New Zealand Prime Minister Jacinda Ardern predicted the bill would gain majority support.
Several thousand women who back abortion rights took part in public demonstrations to end criminal laws against abortion. Abortion advocates like Terry Bellamak, national president of the Abortion Law Reform Association of New Zealand, praised some changes to the bill, including stronger laws against protestors outside of abortion clinics.
Her Feb. 18 comments faulted a change that gives an option to abortion providers not to be listed on the director-general's list, saying this will make it harder for women seeking abortions.
"It means the government anticipates some providers may not want it generally known that they provide abortion care," said Bellamak, suggesting this was due to fears of "harassment" outside clinics.
Bellamak objected to provisions for conscientious objection, including new provisions protecting those who object to some treatments for sexual assault victims. Some health providers object that some drugs billed as emergency contraception have properties that can cause abortions if an unborn child has been conceived.
She also objected to the lack of requirements that health providers provide notice that they object to what the pro-abortion group considers "reproductive health care."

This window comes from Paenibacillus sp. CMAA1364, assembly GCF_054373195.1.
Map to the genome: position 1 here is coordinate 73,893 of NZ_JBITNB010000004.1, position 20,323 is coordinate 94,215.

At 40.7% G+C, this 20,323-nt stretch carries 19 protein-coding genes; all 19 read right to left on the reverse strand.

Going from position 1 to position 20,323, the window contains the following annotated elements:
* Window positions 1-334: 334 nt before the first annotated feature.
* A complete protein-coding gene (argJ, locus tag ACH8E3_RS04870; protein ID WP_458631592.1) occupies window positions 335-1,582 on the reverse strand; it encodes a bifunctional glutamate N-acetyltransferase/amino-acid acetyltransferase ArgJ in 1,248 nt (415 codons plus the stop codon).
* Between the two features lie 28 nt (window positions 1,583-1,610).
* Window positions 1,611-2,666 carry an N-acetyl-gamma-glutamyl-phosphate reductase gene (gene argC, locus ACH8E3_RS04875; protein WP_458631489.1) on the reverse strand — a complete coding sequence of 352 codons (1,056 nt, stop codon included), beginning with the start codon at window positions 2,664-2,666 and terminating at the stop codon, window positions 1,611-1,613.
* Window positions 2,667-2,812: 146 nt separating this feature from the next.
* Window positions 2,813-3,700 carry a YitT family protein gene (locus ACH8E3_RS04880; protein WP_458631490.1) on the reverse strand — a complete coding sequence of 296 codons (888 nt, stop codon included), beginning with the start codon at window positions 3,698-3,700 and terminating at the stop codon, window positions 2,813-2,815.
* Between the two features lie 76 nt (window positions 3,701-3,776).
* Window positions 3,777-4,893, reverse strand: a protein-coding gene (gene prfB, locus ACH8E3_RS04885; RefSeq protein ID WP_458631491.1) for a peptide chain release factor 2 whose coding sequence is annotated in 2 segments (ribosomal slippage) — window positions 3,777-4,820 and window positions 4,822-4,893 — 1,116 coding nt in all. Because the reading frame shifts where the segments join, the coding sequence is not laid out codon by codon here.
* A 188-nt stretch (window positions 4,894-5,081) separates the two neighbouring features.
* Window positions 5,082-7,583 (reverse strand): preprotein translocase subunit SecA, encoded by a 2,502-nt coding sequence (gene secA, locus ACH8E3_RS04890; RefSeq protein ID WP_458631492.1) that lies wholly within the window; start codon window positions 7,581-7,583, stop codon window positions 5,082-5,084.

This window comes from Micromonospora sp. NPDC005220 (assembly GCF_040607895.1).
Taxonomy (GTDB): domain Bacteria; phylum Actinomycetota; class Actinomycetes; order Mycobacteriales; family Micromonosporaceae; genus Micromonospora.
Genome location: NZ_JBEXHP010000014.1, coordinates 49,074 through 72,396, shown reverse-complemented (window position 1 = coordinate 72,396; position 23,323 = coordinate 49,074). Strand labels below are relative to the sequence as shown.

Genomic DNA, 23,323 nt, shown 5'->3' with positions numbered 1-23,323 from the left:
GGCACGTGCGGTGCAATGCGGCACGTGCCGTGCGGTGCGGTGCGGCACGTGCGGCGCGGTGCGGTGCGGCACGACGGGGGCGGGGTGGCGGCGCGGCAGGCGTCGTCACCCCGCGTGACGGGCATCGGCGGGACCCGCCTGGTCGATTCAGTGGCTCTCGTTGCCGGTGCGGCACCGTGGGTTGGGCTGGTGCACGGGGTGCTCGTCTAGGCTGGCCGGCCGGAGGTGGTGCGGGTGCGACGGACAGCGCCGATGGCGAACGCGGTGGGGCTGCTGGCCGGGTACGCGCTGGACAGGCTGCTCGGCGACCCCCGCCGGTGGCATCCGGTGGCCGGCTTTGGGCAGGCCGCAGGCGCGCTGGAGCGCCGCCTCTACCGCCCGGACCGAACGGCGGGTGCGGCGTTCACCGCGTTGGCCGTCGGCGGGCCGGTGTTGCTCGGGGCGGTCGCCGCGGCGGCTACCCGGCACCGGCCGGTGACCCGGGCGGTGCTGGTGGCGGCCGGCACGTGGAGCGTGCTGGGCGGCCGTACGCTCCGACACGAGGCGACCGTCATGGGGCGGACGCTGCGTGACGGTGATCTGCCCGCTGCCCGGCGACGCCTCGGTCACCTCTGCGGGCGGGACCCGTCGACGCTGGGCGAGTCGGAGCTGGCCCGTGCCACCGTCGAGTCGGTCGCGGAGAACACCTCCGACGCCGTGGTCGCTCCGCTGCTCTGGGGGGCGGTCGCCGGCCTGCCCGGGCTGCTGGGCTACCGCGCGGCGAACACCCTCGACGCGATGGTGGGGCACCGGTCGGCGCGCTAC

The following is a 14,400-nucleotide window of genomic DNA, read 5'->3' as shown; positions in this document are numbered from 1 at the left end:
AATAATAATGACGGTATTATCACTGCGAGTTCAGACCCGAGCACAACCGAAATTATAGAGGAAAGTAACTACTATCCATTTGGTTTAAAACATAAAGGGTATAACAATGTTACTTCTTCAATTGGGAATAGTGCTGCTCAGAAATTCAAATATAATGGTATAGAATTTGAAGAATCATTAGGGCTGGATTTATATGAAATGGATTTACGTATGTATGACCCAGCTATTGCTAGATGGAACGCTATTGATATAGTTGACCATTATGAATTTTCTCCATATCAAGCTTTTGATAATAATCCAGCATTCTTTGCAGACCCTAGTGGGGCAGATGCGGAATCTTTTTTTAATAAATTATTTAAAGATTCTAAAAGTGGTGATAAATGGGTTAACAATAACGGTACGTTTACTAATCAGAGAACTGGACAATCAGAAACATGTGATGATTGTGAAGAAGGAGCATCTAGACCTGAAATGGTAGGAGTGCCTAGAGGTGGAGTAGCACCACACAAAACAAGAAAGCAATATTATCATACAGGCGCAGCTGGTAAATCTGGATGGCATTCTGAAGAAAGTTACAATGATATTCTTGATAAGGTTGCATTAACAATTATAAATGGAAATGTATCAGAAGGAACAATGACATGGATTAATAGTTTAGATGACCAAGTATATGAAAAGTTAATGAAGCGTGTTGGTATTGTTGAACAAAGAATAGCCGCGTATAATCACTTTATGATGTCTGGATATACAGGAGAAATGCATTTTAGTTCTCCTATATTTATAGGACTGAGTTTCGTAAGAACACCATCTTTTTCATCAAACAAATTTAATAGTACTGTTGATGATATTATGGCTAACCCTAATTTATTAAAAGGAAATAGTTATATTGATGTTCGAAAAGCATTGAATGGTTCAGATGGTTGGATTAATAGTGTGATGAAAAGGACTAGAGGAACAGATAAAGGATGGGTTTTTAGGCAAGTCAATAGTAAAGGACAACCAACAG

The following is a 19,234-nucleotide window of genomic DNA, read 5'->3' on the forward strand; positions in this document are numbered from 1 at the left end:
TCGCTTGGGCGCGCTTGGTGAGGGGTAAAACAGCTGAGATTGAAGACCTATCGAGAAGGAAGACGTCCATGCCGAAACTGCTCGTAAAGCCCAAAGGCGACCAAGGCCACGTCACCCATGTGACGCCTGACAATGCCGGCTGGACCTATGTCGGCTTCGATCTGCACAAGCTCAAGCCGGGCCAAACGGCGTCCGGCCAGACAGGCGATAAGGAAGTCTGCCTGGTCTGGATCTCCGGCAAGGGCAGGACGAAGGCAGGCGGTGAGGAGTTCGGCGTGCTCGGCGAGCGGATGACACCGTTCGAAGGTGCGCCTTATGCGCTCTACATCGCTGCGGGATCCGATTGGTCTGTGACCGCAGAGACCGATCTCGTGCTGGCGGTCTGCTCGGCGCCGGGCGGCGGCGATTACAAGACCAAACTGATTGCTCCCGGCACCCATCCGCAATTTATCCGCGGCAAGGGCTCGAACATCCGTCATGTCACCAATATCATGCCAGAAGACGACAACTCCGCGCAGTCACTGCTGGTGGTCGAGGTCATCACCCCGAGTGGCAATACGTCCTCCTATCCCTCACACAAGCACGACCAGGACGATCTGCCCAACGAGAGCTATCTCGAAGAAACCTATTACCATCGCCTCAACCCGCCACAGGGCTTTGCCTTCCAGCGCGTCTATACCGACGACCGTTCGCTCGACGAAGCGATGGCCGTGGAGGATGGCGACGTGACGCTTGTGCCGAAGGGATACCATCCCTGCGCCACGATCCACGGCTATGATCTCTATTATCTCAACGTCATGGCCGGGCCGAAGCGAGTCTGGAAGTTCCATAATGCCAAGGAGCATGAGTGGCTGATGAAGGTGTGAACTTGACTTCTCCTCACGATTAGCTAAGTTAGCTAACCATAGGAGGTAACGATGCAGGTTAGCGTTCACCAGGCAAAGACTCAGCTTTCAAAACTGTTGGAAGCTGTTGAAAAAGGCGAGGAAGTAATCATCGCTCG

National MP Agnes Loheni, a member of the select committee on the abortion bill, wrote a minority report critical of the proposal. She warned that if enacted the bill will "severely breach and irreparably damage the 'sanctity of life' principle which has been the cornerstone of New Zealand's common law."
"Our current abortion law seeks to balance the rights and autonomy of the expectant mother against the interests of unborn human life," she said, charging that the proposal "removes the human rights of the unborn child completely."
She rejected claims that the current law criminalizes women, noting that no woman has been charged with having an unlawful abortion in New Zealand. The law aims to "protect women from unlawful abortions" and in fact criminalizes only those who perform abortions against the law.
She called for a royal commission to investigate whether changes are needed.
Loheni also faulted the minimal restrictions after 20 weeks into pregnancy, noting that this would allow abortion "until the moment of birth."
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"I know people get really uncomfortable with that, but at the end of the day, that is what the law will allow, there is no upper limit on that test," she said, according to RNZ News. Loheni criticized requirements for a woman seeking an abortion to consult with a physician, saying they were too minimal.